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Evidence Based Medicine (EBM)

This guide is designed to walk you through the Evidence Based Medicine process: the elements of a well-formulated clinical question, types of studies, and the key critical appraisal questions that help determine the validity of evidence.

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Clinical questions are usually complex, multifaceted, and arise frequently in the course of daily clinical practice. Finding answers to each question can be problematic for the health practitioner due to: 

  • clinical practice time pressures
  • a lack of awareness of high quality resources for finding research evidence
  • perceived or real lack of searching skills
  • the sheer size of the clinical research literature:
    • > 23 million citations in PubMed alone [1]
    • thousands of new studies published weekly
    • 75 RCTs and 11 SRs published daily [2].

An efficient method for tackling clinical questions is to:

  1. Convert the question into a manageable, answerable format using the PICOS mnemonic
  2. Rephrase the question simply based on its PICOS
  3. Develop a 'logic grid' using the core concepts of the question
  4. Explore synonyms for each core concept in preparation for constructing an efficient, effective search strategy.

An example of a clinical scenario that needs converting to a PICOS


Roger, a 26 year old student, has been diagnosed with major depression. He has tried three different antidepressant medications in the past with no improvement. Reluctant to try a further prescribed medication he asks about non-pharmacologic alternatives. You have heard that repetitive transcranial magnetic stimulation has been trialed for treatment resistant depression but you are not sure if its effectiveness has been proven. You tell Roger that you will look into this for him.
 

Go to the PICOS tab above to see how this scenario can be converted into a well-structured question.


1. U.S. National Library of Medicine. Fact sheet: MEDLINE, PubMed, and PMC (PubMed Central): How are they different? [Internet]. Bethesda, MD: U.S. National Library of Medicine; 2002 [updated 2014 May 7; cited 2015 Apr 28]. Available from: http://www.nlm.nih.gov/pubs/factsheets/dif_med_pub.html

2. Bastian H, Glasziou P, Chalmers I. Seventy-five trials and eleven systematic reviews a day: how will we ever keep up? PLoS Med. 2010 Sep; 7(9): e1000326.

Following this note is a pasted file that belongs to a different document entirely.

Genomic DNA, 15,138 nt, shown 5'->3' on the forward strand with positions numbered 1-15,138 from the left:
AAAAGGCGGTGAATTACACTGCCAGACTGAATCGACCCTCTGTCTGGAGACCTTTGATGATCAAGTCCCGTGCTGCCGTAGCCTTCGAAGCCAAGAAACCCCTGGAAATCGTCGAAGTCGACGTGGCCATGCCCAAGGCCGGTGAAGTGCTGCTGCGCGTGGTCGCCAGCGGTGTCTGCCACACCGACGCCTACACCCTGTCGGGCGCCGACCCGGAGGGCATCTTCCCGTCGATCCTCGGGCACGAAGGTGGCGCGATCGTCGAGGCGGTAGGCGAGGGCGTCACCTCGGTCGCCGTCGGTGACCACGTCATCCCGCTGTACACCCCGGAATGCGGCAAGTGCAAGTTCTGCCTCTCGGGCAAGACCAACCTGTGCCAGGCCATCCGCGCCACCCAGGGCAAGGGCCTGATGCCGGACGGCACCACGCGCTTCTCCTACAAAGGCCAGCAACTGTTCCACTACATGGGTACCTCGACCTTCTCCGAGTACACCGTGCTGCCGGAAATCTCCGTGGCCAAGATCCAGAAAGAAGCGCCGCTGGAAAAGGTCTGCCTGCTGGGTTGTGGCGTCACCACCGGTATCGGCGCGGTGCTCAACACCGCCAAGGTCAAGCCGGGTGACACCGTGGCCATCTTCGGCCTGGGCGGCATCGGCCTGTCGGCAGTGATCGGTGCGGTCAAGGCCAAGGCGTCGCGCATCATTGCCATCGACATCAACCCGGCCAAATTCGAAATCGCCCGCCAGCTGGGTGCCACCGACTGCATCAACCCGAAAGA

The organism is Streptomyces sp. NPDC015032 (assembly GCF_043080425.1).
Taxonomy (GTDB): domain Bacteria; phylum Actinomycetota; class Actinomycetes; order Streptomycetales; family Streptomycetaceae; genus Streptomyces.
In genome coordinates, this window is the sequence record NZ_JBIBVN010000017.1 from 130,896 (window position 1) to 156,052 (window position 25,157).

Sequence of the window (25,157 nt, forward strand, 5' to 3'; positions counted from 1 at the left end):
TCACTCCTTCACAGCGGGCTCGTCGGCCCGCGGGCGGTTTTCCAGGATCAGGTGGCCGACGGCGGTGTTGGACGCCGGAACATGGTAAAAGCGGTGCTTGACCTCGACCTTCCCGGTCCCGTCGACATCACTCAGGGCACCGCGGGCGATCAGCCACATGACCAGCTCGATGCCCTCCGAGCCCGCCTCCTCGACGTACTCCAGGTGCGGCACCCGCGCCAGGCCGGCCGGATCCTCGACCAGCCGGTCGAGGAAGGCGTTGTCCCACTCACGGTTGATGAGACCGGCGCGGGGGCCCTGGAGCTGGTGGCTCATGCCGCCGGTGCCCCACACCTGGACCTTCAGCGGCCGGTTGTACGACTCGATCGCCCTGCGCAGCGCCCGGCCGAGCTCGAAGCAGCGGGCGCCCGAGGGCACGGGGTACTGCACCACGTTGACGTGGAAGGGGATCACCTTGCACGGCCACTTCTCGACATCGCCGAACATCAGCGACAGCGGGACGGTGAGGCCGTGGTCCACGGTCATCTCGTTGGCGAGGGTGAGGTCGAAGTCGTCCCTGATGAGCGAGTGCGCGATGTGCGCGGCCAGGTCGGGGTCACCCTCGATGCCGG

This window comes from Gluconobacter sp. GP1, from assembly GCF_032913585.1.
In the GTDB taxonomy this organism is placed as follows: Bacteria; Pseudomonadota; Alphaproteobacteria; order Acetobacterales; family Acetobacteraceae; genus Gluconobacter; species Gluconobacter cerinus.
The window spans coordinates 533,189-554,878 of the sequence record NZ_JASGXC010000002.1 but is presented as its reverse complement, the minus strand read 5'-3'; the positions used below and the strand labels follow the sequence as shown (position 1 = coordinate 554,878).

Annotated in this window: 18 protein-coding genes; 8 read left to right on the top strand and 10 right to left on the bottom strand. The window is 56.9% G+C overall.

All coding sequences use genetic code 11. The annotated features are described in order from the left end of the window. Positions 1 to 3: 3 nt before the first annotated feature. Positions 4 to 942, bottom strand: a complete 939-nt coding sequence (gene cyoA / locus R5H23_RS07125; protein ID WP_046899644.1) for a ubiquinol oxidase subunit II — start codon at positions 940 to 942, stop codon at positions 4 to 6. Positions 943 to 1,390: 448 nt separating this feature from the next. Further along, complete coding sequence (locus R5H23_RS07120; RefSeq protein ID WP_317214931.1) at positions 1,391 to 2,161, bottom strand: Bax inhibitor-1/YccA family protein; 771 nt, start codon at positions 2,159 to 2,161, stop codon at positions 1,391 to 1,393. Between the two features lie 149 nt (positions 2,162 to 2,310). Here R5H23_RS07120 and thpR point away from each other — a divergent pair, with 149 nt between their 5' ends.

What is PICO(S)?

PICO(S) is an established EBM tool that helps you clarify a specific problem, identify a gap in your own knowledge, and then formulate a clearly focused clinical question in preparation for searching for an answer.


Step 1. Turn a clinical scenario into a PICOS

Roger, a 26 year old student, has been diagnosed with major depression. He has tried three different antidepressant medications in the past with no improvement. Reluctant to try a further prescribed medication he asks about non-pharmacologic alternatives. You have heard that repetitive transcranial magnetic stimulation has been trialed for treatment resistant depression but you are not sure if its effectiveness has been proven. You tell Roger that you will look into this for him.


This clinical scenario can be expressed as the following PICOS.

Patient Intervention Comparison Outcomes Study designs
Patient with treatment-resistant, (non-psychotic) depression Repetitive transcranial magnetic stimulation No transcranial magnetic stimulation Reduction in depression severity or remission RCTs or systematic reviews of RCTs

 

 

 

 


Step 2. Turn the PICOS into a well-formulated question

This PICOS above can be succinctly and clearly articulated as: In patients with treatment-resistant, non-psychotic depression, is repetitive transcranial magnetic stimulation beneficial in reducing depression severity and effecting remission?


Step 3. Create a logic grid for the question

Once you have clarified your question by creating a PICOS structure for it, transfer the significant concepts in your PICO to a Logic Grid.

The Logic Grid will help you:

  • identify the concepts in your question which need to searched on for your search to have a minimum level of precision
  • clarify which concepts can be left out of the search, or added later if required to improve precision
  • prepare for finding appropriate and useful synonyms, acronyms, variant spellings etc. for each concept.
     
Concept 1:
Treatment-resistant depression
Concept 2:
Repetitive transcranial magnetic stimulation
  • Treatment-resistant depression/depressive disorder
  • Treatment-resistant major depressive disorder
  • Treatment-resistant MDD
  • Treatment-refractory depression/depressive disorder
  • Pharmacoresistant depression/depressive disorder
  • Medication-resistant depression/depressive disorder
  • Repetitive transcranial magnetic stimulation
  • rTMS
  • Deep repetitive transcranial magnetic stimulation
  • DTMS


Now go to the Intervention (therapy) question section of this guide to see how this question is developed into a search strategy and the critical appraisal questions that need to be asked.


A further PICO example

A further Logic Grid example